Executive Chef Mogan Anthony Of Village Social Discusses The Contents Of His Refrigerator

Forget a person’s bookshelves, Facebook page, personal email inbox, or medicine cabinet: The contents of a home refrigerator are the most telling—especially when the person is a chef.


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What could you make for dinner from your current refrigerator contents if, say, the in-laws show up unexpectedly?

I have a bunch of veggies from Chinatown—Chinese broccoli, bok choy, string beans—so I’d do a sauté with crispy garlic and Chinese oyster sauce. I shop in Chinatown three or four times a week, usually for the restaurants [Village Social in Mount Kisco and Locali in New Canaan, Connecticut].   

Is anything in there really old or of unknown origins?

There’s a ball of dried shrimp that must be 5 years old. I love lots of umami flavor, so I use a bit of it now and again, usually in a homemade fish stock or as a base for a sauce for a fish dish I’m cooking for dinner. My wife, Celeste, does a lot more cooking at home than me; we met in Singapore while working at The Four Seasons. [He was front-of-the-house, she was a pastry chef.] It’s a melting pot there, a lot of Thai, Japanese, and Malaysian restaurants.  

Rate your fridge from 1 (an ungodly mess) to 10 (I may have OCD).

A 7 or 8; my wife keeps it clean and tight. If I was a bachelor, it would likely be beyond recognition. 

Any embarrassing fake foods, like Cool Whip or Cheez Whiz?

I keep away from artificial foods. 

Are you fussy about any staple being organic, fair trade, et cetera?

When I worked for Jean-Georges seven or eight years ago, he said a great product doesn’t have to be organic but more importantly humanely raised, if meat, and local, if produce. I believe in that, and I work with farmers that might not be organic but care about the work they do, have good soil, run a clean operation, and thus produce good products. 

Anything not allowed in your fridge?

No soda, corn syrup-based products, or artificial dyes. I have a 7-month-old [Laxmi-Kim], and I won’t feed her these things.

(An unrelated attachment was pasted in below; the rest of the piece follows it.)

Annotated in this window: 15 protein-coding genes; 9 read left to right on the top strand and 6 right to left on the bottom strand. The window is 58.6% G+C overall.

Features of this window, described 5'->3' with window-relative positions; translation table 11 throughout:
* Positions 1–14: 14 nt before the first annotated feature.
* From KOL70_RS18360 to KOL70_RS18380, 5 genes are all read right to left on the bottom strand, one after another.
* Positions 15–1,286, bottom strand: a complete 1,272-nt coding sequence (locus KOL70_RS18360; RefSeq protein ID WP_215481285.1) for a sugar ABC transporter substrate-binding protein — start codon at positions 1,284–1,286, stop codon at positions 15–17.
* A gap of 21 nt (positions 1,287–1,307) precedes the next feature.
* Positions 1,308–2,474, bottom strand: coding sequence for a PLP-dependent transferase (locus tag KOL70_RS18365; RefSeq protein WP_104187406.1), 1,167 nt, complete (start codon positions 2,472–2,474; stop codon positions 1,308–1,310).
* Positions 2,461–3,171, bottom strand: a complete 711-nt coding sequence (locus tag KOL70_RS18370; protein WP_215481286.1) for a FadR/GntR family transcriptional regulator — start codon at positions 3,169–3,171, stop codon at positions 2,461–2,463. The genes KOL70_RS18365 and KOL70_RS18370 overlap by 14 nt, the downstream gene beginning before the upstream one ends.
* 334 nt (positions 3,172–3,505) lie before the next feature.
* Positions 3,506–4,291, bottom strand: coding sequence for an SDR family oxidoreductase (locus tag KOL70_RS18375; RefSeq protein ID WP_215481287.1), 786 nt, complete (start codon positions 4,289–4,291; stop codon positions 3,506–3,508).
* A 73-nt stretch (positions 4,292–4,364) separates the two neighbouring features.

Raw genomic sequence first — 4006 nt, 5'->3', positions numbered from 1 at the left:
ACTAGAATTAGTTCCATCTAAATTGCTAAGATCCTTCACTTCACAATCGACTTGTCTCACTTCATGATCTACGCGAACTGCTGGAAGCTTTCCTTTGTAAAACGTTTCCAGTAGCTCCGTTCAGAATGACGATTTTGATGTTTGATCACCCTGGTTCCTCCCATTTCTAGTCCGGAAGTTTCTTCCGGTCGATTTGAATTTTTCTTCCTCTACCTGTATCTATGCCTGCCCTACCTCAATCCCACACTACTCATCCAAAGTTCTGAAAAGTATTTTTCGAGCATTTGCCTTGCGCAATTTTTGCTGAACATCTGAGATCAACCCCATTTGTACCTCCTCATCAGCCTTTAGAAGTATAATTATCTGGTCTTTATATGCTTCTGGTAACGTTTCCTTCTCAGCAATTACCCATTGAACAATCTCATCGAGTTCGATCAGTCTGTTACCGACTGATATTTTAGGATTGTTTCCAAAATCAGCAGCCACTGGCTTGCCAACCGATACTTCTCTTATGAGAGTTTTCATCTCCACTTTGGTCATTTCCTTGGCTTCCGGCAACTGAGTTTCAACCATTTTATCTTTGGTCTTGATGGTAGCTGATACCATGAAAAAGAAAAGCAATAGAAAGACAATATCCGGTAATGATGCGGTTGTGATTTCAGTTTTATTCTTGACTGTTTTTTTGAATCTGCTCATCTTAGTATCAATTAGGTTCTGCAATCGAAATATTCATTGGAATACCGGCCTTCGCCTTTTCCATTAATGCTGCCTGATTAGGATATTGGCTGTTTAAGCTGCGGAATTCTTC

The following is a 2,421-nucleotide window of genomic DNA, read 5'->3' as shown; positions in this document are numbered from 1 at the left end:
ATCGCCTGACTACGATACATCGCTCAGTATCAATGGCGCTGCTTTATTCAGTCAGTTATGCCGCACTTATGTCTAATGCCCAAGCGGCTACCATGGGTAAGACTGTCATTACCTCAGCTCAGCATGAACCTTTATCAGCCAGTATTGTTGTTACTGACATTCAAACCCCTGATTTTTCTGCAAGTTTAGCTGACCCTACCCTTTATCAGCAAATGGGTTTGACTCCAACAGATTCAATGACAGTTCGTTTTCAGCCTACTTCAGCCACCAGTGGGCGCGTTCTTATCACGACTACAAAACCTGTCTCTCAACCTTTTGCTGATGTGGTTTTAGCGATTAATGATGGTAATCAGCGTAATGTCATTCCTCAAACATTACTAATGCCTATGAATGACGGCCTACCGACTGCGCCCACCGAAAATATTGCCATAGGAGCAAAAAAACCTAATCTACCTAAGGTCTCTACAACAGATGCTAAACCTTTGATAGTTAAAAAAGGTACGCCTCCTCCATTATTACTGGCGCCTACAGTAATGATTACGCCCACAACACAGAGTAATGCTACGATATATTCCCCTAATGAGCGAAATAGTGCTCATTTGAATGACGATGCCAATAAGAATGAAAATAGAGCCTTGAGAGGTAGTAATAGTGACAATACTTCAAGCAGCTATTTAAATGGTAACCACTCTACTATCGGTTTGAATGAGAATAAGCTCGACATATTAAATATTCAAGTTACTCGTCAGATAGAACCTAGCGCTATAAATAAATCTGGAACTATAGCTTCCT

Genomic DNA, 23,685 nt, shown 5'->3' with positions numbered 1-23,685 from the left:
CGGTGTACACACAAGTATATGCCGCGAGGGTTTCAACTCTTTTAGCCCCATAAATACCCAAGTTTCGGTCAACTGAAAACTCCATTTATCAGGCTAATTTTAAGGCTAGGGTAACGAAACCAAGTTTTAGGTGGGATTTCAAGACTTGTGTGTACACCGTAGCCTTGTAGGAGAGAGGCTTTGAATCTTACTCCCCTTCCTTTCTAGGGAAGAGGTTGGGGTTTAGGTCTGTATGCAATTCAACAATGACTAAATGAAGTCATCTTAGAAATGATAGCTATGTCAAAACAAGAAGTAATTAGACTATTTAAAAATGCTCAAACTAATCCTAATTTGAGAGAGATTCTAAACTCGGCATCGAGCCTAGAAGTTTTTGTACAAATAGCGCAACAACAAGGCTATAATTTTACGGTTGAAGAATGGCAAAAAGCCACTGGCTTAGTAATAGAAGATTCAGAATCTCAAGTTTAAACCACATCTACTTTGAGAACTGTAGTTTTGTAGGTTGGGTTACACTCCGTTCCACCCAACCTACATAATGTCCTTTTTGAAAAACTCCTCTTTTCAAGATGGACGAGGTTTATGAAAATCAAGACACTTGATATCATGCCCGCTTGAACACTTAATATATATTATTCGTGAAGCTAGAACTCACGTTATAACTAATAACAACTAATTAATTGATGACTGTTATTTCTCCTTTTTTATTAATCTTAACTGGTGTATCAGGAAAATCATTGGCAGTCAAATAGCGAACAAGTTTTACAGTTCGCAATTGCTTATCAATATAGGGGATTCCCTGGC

Random/unusual items on the door shelf?

Huy Fong Foods brand Sambal Oelek Chili Paste, a spicy fermented chili paste 

What is the source of most of your refrigerator’s contents?

Whole Foods Port Chester. I live in Greenwich, but on the border, so this location is convenient. 

Is the Anthony household more carnivore or herbivore?

I eat meat, but mostly chicken and fish. I grew up in a vegetarian household—my mom is Hindu—so I’ve been influenced to slant vegetarian.  

What’s the milk situation?

Almond milk, the Whole Foods 365 brand. I put it in corn flakes with chia seeds for breakfast. 

What about the alcohol situation?

I have Veuve Clicquot Champagne. We poured it for guests at a dinner of steamed whole black bass. 

Sweets or snacks?

Valrhona chocolate from France. Really a baking chocolate, but my wife and I eat it straight. 

Any non-food items in there?

If I put anything like that in there, my wife would divorce me! 

Let’s talk the really cold stuff, as in 32°F and below. 

There’s a bunch of screwpine leaf from Chinatown—it’s common in many Asian countries and used as vanilla is in the West. You put it in drinks, desserts, and rice. Most recently, I used it to make a broth for laksa, which is essentially Malaysian ramen.   

What’s your favorite thing hanging on the front of your refrigerator? 

My wife is into feng shui and has a wooden sign with Chinese writing that translates to “prosperity and good fortune.”  

I hear you also have a mini-fridge?

Yes, for all the baby food, so formula plus organic chicken and milk powder. The latter two get puréed—the baby loves it! 

 

 

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